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Cycling's youth trend is continuing at the Giro d'Italia. Filippo Ganna (24) has already won two stages, while 22-year-old Grand Tour debutant João Almeida currently holds the pink jersey.
"Where on earth are they all coming from?" Vincenzo Nibali must be asking himself. The Italian veteran sat out the Tour de France last month and watched from the side lines as Tadej Pogacar shocked the cycling world.
Now, on home turf at the Giro d'Italia, he's having to deal directly with another young star: João Almeida. The 22-year-old from Portugal performed from the off on the stage one time trial before holding his own Mount Etna. He added further bonus seconds on the sprint over the Apennines, a young body racing with an older head.
"We have to take him seriously as a rival," says Paolo Slongo, Nibali's coach at team Trek Segafredo. Slongo has been in the business for 24 years, first coaching the juniors and since 2008 on the World Tour.
Now, he's witnessing a culture change across the sport. "Cycling is changing, without a doubt," he says. "A new generation is coming."
The likes of Nibali, Chris Froome and Geraint Thomas, who have dominated the sport in recent years, are now in their mid-thirties and are beginning to reach their limits, says Slongo. In contrast to the ambitious younger riders, "an extremely strong generation."
Not a normal generational shift
But this isn't simply a generational shift; the new riders are excelling much earlier than their predecessors. Colombia's Egan Bernal was only 22 when he won last year's Tour de France. This year's winner, Pogacar, was still only 21 when he mounted the podium in Paris.
Almeida is only six weeks older and is currently leading the Giro, in place of his even younger team captain Remco Evenepoel after the 20-year-old Belgian, an ex-footballer, crashed ahead of the race.
"Unfortunately, Remco can't be here," says Davide Bramati, sporting director at team Deceuninck Quick Step. "If he were here, he would also be one of the main protagonists." Still, his replacement isn't doing too badly, and neither are his peers.
At the time trial in Palermo, they showed the old guard up. The first three, Fillippo Ganna, Almeida and Mikkel Bjerg, were all aged between 22 and 24, and another youngster, Tobias Foss, came fifth. Only British veteran Geraint Thomas was able to buck the trend in fourth, before committing a schoolboy error later on, riding over a discarded water bottle, crashing and retiring from the race altogether due to injury.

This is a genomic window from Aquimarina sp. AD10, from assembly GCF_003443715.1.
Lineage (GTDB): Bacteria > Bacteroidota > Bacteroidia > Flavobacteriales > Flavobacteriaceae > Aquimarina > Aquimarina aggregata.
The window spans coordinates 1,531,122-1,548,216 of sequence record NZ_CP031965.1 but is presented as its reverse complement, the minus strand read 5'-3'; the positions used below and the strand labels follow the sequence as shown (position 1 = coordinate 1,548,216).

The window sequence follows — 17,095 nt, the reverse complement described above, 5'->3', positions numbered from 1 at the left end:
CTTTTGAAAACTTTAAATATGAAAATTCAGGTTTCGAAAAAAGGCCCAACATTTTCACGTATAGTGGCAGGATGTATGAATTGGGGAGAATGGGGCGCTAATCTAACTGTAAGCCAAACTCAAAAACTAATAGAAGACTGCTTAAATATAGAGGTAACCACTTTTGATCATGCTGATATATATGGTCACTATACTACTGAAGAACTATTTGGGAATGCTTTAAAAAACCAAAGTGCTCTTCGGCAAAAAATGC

Systematic preparation and trust
The young guns, having been through more professional preparation than ever in the youth ranks, aren't making such mistakes.
"The riders coming from the Continental [editor's note: the third tier category] teams are already semi-pro," explains coach Slongo. "In the past, when riders like Nibali were that age, they were still living off bread and salami, as we say in Italy. In other words: they were still amateurs."
That's no longer the case, with even the Continental teams placing a huge emphasis on diet, training and conditioning. "They're shortening the stages of development and it shows in the performance," says Slongo.
Professional preparation is one thing, but there's another explanation for the strength of the young riders which is less quantifiable: trust.
"The mentality of the teams has changed," says Giuseppe Martinelli, head of sport at team Astana. "Previously, teams would have allowed a 21-year-old time to grow by giving him smaller tasks. Then, when he was 25 or 26, they would really deploy him properly."
Martinelli, who led Marco Pantani to a Giro and Tour double in 1998, believes that may have been a mistake. "Then again, maybe today's younger riders won't last as long," he adds. "Maybe, in two or three years, we'll look back and say we put them under too much pressure."
Generational shift at Ineos
The new generation is also coming through at Ineos. With Filippo Ganna, the former Team Sky already has a double Giro stage winner in its ranks, the 24-year-old having already claimed victory in the time-trial and on Etna.
Two weeks ago, he stormed to the time-trial world championship and Italian journalists are already tipping him to be the new Miguel Indurain, who won five Tours de France.
With the Colombians Bernal and Ivan Sosa, Russia's Pavel Sivakov and Britain's Tao Geoghegan and Eddy Dunbar, Ineos aren't short of up-and-coming talent. Hart and Dunbar even came through the same youth system as Almeida, Axeon Hagens Berman. The team has forged a reputation a genuine talent factory under the leadership of Axel Merckx, son of cycling legend Eddy.
Ineos remain the team to beat
Bernal and Thomas might have crashed out on the last two stages, but nobody is writing Ineos off just yet.
"On the contrary," insists Martinelli, who believes the future still belongs to Ineos. "They are still one of the strongest teams and could still switch everything around and coming first, second and third at the Vuelta a Espana."
Nevertheless, the British outfit still missed out on Almeida, the man of the hour at the Giro d'Italia. At any rate, it would be impossible to gather all the talent in this new golden generation in one team – and that's good news for everyone else, including veterans like Vincenzo Nibali.